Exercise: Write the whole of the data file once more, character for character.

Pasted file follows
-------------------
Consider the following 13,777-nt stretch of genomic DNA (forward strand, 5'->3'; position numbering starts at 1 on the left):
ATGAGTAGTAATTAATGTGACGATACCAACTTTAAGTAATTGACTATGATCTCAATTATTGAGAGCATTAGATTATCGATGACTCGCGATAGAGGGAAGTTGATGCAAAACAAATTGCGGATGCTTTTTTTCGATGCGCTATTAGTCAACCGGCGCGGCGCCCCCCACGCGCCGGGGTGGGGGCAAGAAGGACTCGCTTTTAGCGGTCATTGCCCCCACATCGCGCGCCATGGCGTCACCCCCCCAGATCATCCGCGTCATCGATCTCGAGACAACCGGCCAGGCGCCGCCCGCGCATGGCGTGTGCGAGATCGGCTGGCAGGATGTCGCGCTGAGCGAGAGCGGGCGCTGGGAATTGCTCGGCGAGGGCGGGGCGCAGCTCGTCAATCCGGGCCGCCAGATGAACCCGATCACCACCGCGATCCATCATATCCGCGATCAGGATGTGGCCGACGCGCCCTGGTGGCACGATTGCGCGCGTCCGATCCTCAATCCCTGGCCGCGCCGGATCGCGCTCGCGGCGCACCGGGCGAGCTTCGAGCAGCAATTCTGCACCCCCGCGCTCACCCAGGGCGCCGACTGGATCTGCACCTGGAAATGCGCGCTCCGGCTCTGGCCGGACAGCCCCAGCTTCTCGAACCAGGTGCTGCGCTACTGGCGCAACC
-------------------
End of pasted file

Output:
Consider the following 13,777-nt stretch of genomic DNA (forward strand, 5'->3'; position numbering starts at 1 on the left):
ATGAGTAGTAATTAATGTGACGATACCAACTTTAAGTAATTGACTATGATCTCAATTATTGAGAGCATTAGATTATCGATGACTCGCGATAGAGGGAAGTTGATGCAAAACAAATTGCGGATGCTTTTTTTCGATGCGCTATTAGTCAACCGGCGCGGCGCCCCCCACGCGCCGGGGTGGGGGCAAGAAGGACTCGCTTTTAGCGGTCATTGCCCCCACATCGCGCGCCATGGCGTCACCCCCCCAGATCATCCGCGTCATCGATCTCGAGACAACCGGCCAGGCGCCGCCCGCGCATGGCGTGTGCGAGATCGGCTGGCAGGATGTCGCGCTGAGCGAGAGCGGGCGCTGGGAATTGCTCGGCGAGGGCGGGGCGCAGCTCGTCAATCCGGGCCGCCAGATGAACCCGATCACCACCGCGATCCATCATATCCGCGATCAGGATGTGGCCGACGCGCCCTGGTGGCACGATTGCGCGCGTCCGATCCTCAATCCCTGGCCGCGCCGGATCGCGCTCGCGGCGCACCGGGCGAGCTTCGAGCAGCAATTCTGCACCCCCGCGCTCACCCAGGGCGCCGACTGGATCTGCACCTGGAAATGCGCGCTCCGGCTCTGGCCGGACAGCCCCAGCTTCTCGAACCAGGTGCTGCGCTACTGGCGCAACC